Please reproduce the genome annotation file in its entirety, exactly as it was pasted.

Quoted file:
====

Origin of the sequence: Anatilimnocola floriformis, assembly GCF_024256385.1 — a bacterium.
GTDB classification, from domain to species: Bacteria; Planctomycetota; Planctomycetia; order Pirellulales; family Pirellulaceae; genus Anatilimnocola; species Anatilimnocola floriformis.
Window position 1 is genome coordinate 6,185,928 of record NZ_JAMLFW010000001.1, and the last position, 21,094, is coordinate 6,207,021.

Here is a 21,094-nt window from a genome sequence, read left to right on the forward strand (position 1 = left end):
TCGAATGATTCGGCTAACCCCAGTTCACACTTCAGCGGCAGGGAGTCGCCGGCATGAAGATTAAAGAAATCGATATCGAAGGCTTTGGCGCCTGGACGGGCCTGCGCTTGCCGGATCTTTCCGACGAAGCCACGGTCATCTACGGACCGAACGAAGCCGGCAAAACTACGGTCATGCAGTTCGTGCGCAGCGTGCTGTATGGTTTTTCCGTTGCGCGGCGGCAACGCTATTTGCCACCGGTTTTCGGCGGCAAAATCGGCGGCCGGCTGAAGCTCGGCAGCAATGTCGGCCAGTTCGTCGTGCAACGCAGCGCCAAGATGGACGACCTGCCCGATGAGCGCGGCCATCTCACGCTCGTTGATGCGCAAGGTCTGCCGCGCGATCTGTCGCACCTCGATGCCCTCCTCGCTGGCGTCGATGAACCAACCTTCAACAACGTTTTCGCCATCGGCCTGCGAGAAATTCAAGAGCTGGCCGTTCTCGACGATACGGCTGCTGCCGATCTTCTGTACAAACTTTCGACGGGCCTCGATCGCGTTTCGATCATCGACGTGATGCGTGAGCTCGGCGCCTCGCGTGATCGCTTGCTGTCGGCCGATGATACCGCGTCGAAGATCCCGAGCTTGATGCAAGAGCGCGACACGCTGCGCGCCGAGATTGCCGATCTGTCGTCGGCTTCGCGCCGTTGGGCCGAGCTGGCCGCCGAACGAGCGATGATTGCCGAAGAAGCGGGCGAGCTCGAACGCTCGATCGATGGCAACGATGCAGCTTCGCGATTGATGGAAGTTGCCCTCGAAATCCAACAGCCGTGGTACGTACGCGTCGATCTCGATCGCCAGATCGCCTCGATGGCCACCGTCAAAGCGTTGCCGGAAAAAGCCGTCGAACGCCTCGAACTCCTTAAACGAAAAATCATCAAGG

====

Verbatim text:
Origin of the sequence: Anatilimnocola floriformis, assembly GCF_024256385.1 — a bacterium.
GTDB classification, from domain to species: Bacteria; Planctomycetota; Planctomycetia; order Pirellulales; family Pirellulaceae; genus Anatilimnocola; species Anatilimnocola floriformis.
Window position 1 is genome coordinate 6,185,928 of record NZ_JAMLFW010000001.1, and the last position, 21,094, is coordinate 6,207,021.

Here is a 21,094-nt window from a genome sequence, read left to right on the forward strand (position 1 = left end):
TCGAATGATTCGGCTAACCCCAGTTCACACTTCAGCGGCAGGGAGTCGCCGGCATGAAGATTAAAGAAATCGATATCGAAGGCTTTGGCGCCTGGACGGGCCTGCGCTTGCCGGATCTTTCCGACGAAGCCACGGTCATCTACGGACCGAACGAAGCCGGCAAAACTACGGTCATGCAGTTCGTGCGCAGCGTGCTGTATGGTTTTTCCGTTGCGCGGCGGCAACGCTATTTGCCACCGGTTTTCGGCGGCAAAATCGGCGGCCGGCTGAAGCTCGGCAGCAATGTCGGCCAGTTCGTCGTGCAACGCAGCGCCAAGATGGACGACCTGCCCGATGAGCGCGGCCATCTCACGCTCGTTGATGCGCAAGGTCTGCCGCGCGATCTGTCGCACCTCGATGCCCTCCTCGCTGGCGTCGATGAACCAACCTTCAACAACGTTTTCGCCATCGGCCTGCGAGAAATTCAAGAGCTGGCCGTTCTCGACGATACGGCTGCTGCCGATCTTCTGTACAAACTTTCGACGGGCCTCGATCGCGTTTCGATCATCGACGTGATGCGTGAGCTCGGCGCCTCGCGTGATCGCTTGCTGTCGGCCGATGATACCGCGTCGAAGATCCCGAGCTTGATGCAAGAGCGCGACACGCTGCGCGCCGAGATTGCCGATCTGTCGTCGGCTTCGCGCCGTTGGGCCGAGCTGGCCGCCGAACGAGCGATGATTGCCGAAGAAGCGGGCGAGCTCGAACGCTCGATCGATGGCAACGATGCAGCTTCGCGATTGATGGAAGTTGCCCTCGAAATCCAACAGCCGTGGTACGTACGCGTCGATCTCGATCGCCAGATCGCCTCGATGGCCACCGTCAAAGCGTTGCCGGAAAAAGCCGTCGAACGCCTCGAACTCCTTAAACGAAAAATCATCAAGG